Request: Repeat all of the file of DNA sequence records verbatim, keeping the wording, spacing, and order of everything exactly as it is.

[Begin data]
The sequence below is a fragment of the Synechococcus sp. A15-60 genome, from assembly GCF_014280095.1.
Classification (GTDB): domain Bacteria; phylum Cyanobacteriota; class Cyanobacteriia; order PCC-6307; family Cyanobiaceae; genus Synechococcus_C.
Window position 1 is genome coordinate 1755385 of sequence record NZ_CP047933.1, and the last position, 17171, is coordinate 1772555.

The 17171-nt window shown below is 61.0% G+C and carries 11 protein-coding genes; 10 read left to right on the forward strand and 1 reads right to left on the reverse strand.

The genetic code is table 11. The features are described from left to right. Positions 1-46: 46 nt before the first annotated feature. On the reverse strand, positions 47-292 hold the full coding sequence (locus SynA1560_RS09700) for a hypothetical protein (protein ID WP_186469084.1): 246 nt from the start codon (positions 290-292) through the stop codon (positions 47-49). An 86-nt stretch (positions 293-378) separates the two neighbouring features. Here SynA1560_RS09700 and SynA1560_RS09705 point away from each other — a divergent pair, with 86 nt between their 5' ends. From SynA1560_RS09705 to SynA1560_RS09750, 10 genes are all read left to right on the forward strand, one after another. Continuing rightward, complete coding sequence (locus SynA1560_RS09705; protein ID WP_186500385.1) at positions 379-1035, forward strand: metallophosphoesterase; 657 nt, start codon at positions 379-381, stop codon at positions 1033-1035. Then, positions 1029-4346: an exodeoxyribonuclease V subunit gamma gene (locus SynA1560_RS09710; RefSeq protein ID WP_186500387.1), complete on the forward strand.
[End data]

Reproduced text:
The sequence below is a fragment of the Synechococcus sp. A15-60 genome, from assembly GCF_014280095.1.
Classification (GTDB): domain Bacteria; phylum Cyanobacteriota; class Cyanobacteriia; order PCC-6307; family Cyanobiaceae; genus Synechococcus_C.
Window position 1 is genome coordinate 1755385 of sequence record NZ_CP047933.1, and the last position, 17171, is coordinate 1772555.

The 17171-nt window shown below is 61.0% G+C and carries 11 protein-coding genes; 10 read left to right on the forward strand and 1 reads right to left on the reverse strand.

The genetic code is table 11. The features are described from left to right. Positions 1-46: 46 nt before the first annotated feature. On the reverse strand, positions 47-292 hold the full coding sequence (locus SynA1560_RS09700) for a hypothetical protein (protein ID WP_186469084.1): 246 nt from the start codon (positions 290-292) through the stop codon (positions 47-49). An 86-nt stretch (positions 293-378) separates the two neighbouring features. Here SynA1560_RS09700 and SynA1560_RS09705 point away from each other — a divergent pair, with 86 nt between their 5' ends. From SynA1560_RS09705 to SynA1560_RS09750, 10 genes are all read left to right on the forward strand, one after another. Continuing rightward, complete coding sequence (locus SynA1560_RS09705; protein ID WP_186500385.1) at positions 379-1035, forward strand: metallophosphoesterase; 657 nt, start codon at positions 379-381, stop codon at positions 1033-1035. Then, positions 1029-4346: an exodeoxyribonuclease V subunit gamma gene (locus SynA1560_RS09710; RefSeq protein ID WP_186500387.1), complete on the forward strand.